New Freshmen Course Focuses on Broad View of AE, Communications Skills
For years, incoming freshmen could choose whether their AE 100 introductory course focused on building a remote control airplane or a rocket (last spring, they also had the choice of launching a payload using a high altitude balloon). This fall, with support from a $51,000 College of Engineering Strategic Instructional Innovations Program (SIIP) grant, the students can choose a pathway that combines aeronautics, astronautics, and more.
“The field is so much more diverse than just airplanes and rockets,” maintains Brian Woodard, AE undergraduate program director.
The new curriculum will also feature hands-on experiences. “Students (in the SIIP section) will still do a big project. The class in total will build several rockets and several airplanes,” Woodard said.
This fall, AE expects a very large freshmen class of 138 students. Woodard expects that number to be divided evenly among the traditional airplane and rocket focuses, and the SIIP section, depending upon the interests of individual students.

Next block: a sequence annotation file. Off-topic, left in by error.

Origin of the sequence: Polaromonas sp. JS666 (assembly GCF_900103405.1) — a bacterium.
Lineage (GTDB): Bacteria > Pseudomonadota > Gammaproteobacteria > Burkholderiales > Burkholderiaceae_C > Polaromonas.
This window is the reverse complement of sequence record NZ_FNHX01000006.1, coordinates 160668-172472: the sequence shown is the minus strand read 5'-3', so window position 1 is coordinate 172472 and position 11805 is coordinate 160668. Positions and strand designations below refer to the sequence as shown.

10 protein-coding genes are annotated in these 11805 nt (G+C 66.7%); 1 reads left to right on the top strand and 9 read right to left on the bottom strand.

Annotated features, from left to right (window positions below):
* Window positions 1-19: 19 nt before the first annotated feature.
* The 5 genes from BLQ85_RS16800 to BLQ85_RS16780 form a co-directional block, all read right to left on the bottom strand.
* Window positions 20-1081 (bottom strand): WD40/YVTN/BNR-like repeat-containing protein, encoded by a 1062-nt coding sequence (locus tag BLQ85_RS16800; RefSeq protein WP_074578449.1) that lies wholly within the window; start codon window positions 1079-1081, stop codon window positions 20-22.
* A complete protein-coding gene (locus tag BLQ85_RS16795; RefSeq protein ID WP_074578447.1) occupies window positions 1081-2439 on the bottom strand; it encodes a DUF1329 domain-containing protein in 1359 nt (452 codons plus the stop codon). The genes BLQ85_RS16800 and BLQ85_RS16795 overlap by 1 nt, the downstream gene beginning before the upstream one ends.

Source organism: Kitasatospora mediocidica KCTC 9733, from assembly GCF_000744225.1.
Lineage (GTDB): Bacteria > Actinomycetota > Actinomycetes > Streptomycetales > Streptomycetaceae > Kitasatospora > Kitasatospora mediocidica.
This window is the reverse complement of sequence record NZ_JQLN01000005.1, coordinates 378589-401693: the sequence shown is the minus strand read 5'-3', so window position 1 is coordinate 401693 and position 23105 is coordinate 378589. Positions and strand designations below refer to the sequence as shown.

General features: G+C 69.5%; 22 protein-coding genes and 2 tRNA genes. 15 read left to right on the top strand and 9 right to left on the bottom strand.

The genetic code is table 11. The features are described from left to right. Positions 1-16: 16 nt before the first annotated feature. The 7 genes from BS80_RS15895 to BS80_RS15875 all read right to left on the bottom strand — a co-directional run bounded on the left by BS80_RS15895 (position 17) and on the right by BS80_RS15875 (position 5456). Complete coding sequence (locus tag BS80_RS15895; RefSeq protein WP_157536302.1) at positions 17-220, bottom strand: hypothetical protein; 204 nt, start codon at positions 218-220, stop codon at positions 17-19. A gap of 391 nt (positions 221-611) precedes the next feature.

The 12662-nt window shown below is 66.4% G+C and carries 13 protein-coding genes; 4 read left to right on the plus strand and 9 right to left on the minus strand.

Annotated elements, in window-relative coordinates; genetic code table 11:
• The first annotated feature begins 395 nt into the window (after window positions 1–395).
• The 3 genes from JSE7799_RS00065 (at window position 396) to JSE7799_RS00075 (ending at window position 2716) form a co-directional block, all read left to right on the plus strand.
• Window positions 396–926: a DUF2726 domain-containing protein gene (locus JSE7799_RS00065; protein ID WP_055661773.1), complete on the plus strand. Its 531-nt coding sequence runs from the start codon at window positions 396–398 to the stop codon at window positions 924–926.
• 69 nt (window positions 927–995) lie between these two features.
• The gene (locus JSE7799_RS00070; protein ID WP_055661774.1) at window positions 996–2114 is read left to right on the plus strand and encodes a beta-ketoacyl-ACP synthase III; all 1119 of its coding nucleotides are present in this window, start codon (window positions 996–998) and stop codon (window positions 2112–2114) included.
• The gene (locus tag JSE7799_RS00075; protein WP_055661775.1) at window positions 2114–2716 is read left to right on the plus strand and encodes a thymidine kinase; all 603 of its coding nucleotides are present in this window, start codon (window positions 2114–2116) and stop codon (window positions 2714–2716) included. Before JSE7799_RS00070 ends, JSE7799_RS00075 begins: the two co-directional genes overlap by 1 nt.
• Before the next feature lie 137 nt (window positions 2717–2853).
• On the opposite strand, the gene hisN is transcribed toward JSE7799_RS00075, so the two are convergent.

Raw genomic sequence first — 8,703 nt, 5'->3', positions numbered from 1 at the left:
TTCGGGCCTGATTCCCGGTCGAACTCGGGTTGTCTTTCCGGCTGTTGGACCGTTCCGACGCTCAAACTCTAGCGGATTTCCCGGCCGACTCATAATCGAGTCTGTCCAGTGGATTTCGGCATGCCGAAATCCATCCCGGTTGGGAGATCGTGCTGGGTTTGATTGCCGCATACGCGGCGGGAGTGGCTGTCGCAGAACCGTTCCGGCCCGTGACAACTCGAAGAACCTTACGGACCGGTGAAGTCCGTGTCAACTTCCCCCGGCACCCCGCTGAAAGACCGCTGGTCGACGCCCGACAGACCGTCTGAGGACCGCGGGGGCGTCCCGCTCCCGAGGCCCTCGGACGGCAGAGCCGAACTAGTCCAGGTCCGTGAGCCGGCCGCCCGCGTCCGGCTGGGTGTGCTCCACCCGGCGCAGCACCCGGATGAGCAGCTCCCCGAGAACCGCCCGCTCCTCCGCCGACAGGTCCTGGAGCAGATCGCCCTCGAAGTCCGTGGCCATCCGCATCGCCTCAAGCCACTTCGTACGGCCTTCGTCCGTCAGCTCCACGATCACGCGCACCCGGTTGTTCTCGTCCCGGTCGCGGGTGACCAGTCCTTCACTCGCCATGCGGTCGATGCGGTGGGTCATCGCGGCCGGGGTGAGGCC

AE’s SIIP team, composed of Woodard, Prof. Vicki Coverstone, Associate Prof. Tim Bretl, Assistant Prof. Phil Ansell, Lecturer Steve D’Urso, and Undergraduate Coordinator Laura Gerhold, will advise Woodard on teaching the SIIP section this fall. The grant helps to pay for teaching assistant Vishwa Shah, who has started this summer in helping Woodard to put the course together.
As part of the College’s AE3: Academy for Excellence in Engineering Education initiative, SIIP competitively awards education-innovation grants to faculty teams using a model similar to research-grant funding. The motivating vision for education innovation is to teach like we do research, meaning that teaching can and should involve collaboration, creativity, excitement, measurement, perseverance, and continual improvement, as do high-quality research programs at Illinois. Now in its third year, SIIP has achieved marked success by bringing aspects of Illinois’ outstanding research culture to teaching, including an engaged community, collaborative projects, faculty-led innovation, rigorous evaluation, and a scholarly approach to pedagogical methods.